Let’s not pretend that the welfare system isn’t about to become extremely mean – CPI linked benefit rises, large cuts in Housing Benefit, a three-year freeze in Child Benefit, no more health in pregnancy grants for new mothers and a 20 per cent reduction in funding available to support disabled adults are only a few of the measures that will lead a significant reduction in state provided welfare in the UK.

Spending cuts are already starting to hit. Any children born since January will no longer receive a Child Trust Fund. From next week any out of work mother who has a new baby will not receive a £500 maternity grant. Close to half a million families will see the amount they receive to help them with the costs of childcare fall.

Public sector workers across the country will see, in the face of inflation that is pushing 5 per cent, their pay frozen. Thousands of voluntary sector groups will find their funding is cut. Support for people with learning disabilities, grants to help with home insulation, children’s centres, lollipop patrols, ESOL funding and domestic violence services are only a few of the hundreds of services already hit by cuts and documented on the TUC’s cuts watch.

Voices from across the political spectrum are entitled to their views on whether public spending should or should not be cut so far or so fast, on whether the balance of spending cuts to tax rises is right and on the role that growth can play in deficit reduction. But to deny that the cuts are actually taking place is wrong.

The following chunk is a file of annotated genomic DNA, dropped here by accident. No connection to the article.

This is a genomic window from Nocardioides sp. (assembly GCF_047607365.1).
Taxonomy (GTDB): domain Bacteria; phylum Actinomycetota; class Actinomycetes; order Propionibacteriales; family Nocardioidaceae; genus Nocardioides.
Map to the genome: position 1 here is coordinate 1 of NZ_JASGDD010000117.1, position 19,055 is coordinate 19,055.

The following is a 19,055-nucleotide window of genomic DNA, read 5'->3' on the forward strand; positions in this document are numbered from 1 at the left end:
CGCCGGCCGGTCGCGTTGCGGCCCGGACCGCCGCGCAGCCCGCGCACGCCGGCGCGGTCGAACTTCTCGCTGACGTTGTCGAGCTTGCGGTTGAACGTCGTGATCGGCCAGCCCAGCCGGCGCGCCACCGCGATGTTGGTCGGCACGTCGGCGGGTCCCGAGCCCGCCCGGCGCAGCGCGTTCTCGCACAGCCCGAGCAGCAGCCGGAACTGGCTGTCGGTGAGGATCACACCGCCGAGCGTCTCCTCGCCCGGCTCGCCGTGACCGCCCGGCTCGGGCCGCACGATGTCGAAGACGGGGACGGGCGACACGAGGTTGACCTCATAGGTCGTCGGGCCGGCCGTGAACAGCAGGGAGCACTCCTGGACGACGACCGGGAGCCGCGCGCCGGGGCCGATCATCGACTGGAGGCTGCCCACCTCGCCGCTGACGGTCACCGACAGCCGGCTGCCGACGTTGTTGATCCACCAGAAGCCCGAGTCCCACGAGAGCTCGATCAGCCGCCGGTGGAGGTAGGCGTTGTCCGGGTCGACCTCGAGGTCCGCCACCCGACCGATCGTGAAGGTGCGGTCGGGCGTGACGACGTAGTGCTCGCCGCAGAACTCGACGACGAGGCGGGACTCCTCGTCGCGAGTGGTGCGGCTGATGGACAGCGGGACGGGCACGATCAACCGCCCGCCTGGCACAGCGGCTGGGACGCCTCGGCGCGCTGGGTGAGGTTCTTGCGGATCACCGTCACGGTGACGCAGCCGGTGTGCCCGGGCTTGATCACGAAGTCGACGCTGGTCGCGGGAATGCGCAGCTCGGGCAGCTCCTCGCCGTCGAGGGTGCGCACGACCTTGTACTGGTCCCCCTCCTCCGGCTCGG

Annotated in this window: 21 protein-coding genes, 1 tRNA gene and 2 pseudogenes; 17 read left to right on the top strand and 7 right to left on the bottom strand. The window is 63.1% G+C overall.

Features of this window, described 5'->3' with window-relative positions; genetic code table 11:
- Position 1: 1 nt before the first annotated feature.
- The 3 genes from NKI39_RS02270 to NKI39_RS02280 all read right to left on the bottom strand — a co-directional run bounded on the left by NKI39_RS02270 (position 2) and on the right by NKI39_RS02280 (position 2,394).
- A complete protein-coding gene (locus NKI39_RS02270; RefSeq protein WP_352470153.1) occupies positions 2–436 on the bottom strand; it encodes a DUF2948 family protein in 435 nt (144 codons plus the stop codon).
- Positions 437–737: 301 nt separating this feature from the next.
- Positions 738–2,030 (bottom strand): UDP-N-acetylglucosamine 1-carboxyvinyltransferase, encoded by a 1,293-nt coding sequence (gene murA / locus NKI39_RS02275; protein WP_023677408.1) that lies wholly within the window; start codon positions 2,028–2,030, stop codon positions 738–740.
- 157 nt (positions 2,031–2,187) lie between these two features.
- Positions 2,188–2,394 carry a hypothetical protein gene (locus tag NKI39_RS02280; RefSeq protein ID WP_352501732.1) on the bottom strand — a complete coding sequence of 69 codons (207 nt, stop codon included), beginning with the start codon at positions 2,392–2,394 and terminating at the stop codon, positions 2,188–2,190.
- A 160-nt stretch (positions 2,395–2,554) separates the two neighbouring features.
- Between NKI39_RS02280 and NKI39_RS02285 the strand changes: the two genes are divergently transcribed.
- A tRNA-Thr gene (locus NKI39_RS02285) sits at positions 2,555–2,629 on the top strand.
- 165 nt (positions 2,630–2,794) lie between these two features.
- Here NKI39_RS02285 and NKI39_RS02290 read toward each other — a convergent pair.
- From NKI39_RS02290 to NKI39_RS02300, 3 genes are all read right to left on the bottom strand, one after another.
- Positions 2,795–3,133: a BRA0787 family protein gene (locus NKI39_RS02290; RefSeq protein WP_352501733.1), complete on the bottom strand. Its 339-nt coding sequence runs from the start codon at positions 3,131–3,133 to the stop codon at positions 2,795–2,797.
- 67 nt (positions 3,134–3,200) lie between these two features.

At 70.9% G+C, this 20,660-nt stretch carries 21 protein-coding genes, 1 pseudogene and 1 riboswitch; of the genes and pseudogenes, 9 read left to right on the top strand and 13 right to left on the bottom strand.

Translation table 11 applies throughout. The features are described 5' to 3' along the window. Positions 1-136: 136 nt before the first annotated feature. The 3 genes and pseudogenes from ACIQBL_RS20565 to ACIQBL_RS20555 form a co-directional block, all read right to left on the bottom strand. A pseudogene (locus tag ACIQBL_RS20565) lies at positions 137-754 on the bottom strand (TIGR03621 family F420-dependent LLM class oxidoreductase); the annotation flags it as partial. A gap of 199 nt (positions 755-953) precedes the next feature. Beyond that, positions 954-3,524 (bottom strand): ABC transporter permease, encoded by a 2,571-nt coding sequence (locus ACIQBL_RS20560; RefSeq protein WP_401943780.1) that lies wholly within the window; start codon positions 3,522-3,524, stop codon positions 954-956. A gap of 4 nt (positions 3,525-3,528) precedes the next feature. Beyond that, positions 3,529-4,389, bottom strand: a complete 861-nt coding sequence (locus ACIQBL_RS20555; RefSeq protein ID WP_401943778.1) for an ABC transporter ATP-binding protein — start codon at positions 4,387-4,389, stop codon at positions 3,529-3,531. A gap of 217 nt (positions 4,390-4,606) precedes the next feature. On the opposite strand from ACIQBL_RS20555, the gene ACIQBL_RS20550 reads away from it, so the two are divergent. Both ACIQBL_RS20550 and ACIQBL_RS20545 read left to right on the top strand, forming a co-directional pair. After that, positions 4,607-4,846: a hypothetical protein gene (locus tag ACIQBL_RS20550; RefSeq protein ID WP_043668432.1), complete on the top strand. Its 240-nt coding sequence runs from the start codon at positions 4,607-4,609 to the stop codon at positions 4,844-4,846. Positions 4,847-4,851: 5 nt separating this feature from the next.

Young doesn’t stop there. He is also of the view that the TUC’s ‘misleading’ information was responsible for the actions of a few hundred violent hooligans who choose to engage in their own violent protest at the same time as the TUC march – apparently our policy arguments have inspired their actions.

I doubt there are many who agree with this view – the violence was completely separate from the TUC event. As the Metropolitan Police have stated, the behaviour of this minority “could not have been more markedly different” to that of those involved in the main event. The Met have also praised our organisation, our close cooperation with them throughout the event’s planning and the “overwhelmingly peaceful” march we staged.

With over 1,000 stewards, many hundreds of senior stewards (all of whom had been provided with detailed briefing and access to pre-march training), activities on hand for children and an event plan that allowed for the orderly dispersion of hundreds of thousands of people from central London, the organisation of the march was a clear success.

To claim the actions of a small group of violent trouble makers are the responsibility of the TUC is unfair – the only way to prevent their action would have been not to hold a protest at all, and given Toby Young’s strong support of individual freedoms I find it hard to believe that he’d be in favour of this democratic right being removed.

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24 Responses to “Toby Young is wrong about the cuts and wrong about the march”

  1. Austin Fisher

    RT @leftfootfwd: Toby Young is wrong about the cuts and wrong about the march: writes @NicolaTUC

  2. Finola Kerrigan

    RT @leftfootfwd: Toby Young is wrong about the cuts and wrong about the march: writes @NicolaTUC